There are not enough places here for people to live.
“Here” can mean San Francisco, California, or the United States. All three have far too many homeless residents (i.e. any) and all three have done a piss poor job of solving the problem. Fixing the problem (instead of hiding or ignoring the problem) requires building more. Many people have had many ideas about how to go about doing so. The most recent significant stab at something approaching a solution was Senate Bill 50, legislation authored by State Senator Scott Wiener, which would have required cities to build denser housing near transit. Lots of stakeholders had strong opinions about the bill, one way or another. Some affordable housing advocates saw the bill as a good way to get more units built, period. Some critics thought it would increase the risk of gentrification in some areas. The bill died recently, failing to pass by just a few votes. Because of its scope, it was one of the more ballyhooed housing bills in recent memory. With SB 50 down and out for another year, what’s a body got to look forward to on the housing front in 2020?
It’s a big problem
A 2016 report by consulting firm McKinsey & Company estimated that California should build 3.5 million more homes by 2025. While not everyone agrees with this projection, it’s become a commonly enough cited number that Governor Gavin Newsom made it part of his administration’s goals. Making more houses has proven particularly difficult in San Francisco, where the UC Berkeley Terner Center for Housing Innovation estimates that it takes, on average, 3.8 years for a development of more than 10 units to get properly permitted. The same center estimates an average total development time of 6.3 years. Suffice to say, nothing about the housing crisis is quick.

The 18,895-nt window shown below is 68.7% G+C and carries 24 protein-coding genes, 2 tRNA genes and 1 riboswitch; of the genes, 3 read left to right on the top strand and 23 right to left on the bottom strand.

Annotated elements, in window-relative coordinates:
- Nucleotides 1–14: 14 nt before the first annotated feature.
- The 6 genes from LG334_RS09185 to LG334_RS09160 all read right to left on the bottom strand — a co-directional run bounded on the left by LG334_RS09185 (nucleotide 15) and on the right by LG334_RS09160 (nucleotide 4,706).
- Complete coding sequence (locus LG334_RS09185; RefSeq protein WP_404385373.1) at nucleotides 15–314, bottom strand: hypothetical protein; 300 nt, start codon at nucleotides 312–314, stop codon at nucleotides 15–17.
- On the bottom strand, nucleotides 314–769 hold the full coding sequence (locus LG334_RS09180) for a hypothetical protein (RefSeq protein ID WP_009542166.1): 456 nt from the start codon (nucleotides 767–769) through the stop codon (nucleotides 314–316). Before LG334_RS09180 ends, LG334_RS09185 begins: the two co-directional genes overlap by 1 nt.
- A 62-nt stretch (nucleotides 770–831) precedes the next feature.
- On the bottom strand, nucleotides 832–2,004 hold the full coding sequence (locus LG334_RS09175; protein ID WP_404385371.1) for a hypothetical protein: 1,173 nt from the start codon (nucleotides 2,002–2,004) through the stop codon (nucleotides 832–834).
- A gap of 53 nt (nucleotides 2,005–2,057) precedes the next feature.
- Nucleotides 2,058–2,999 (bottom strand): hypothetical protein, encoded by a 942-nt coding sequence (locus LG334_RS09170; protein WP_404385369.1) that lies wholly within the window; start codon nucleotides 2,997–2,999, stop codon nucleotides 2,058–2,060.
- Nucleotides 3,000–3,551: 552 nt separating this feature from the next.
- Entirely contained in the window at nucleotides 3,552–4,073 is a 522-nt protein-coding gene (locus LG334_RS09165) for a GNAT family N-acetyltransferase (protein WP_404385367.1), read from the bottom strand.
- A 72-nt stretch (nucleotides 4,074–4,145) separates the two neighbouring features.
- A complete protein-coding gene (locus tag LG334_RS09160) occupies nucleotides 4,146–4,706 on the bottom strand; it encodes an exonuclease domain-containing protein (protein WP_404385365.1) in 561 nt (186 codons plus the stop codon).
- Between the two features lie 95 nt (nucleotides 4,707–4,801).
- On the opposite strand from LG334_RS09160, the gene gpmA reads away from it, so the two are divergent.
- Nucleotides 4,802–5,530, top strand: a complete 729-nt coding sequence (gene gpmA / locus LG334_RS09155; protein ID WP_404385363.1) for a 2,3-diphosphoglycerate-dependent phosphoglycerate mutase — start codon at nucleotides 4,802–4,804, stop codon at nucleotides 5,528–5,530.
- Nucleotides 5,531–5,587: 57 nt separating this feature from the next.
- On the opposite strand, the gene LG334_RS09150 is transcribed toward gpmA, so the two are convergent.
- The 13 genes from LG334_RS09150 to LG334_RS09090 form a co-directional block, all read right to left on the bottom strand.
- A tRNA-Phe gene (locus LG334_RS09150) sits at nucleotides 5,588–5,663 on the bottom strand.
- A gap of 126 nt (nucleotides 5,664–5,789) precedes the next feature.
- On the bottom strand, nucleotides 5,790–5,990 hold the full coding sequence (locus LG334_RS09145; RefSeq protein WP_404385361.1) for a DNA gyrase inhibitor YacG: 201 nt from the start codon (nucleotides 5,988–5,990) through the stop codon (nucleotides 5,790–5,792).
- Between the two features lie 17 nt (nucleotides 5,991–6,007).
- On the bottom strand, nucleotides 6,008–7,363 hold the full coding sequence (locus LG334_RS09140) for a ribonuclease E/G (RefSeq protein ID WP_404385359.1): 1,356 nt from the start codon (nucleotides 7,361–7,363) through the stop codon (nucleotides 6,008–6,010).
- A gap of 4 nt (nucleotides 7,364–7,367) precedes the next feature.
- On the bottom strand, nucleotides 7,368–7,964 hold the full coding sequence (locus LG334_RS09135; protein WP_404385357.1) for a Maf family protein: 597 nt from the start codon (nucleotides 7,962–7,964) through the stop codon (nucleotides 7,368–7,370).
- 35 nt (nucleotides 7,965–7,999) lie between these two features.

Nick Josefowitz is the director of policy at SPUR, a San Francisco-based nonprofit think tank focused on urban planning. There’s no easy way out of the housing affordability crisis, he tells SF Weekly. The failure of Wiener’s SB 50 was disappointing.
“It was the type of bold step that we needed to take as a state and as a region to start making progress on… the housing affordability crisis,” Josefowitz says. “We have, as a region, not built enough housing to house the people that live here for over a generation. So it’s unrealistic to expect that we can just snap our fingers and get out of it.”
With the death of SB 50, it’s back to the drawing board for Wiener, for whom housing reform is still a priority. Wiener noticed the housing crisis when he first moved to San Francisco in 1997. He continued to run into indirect and direct manifestations of the problem over the next few years, he tells SF Weekly.
“When I got involved at the neighborhood level,” he says, “there was one project that was entirely within zoning [regulations]. It went through 50 — five zero — community meetings. It took three to four years to get approved. Why are we doing it this way? Why are we making it so hard?”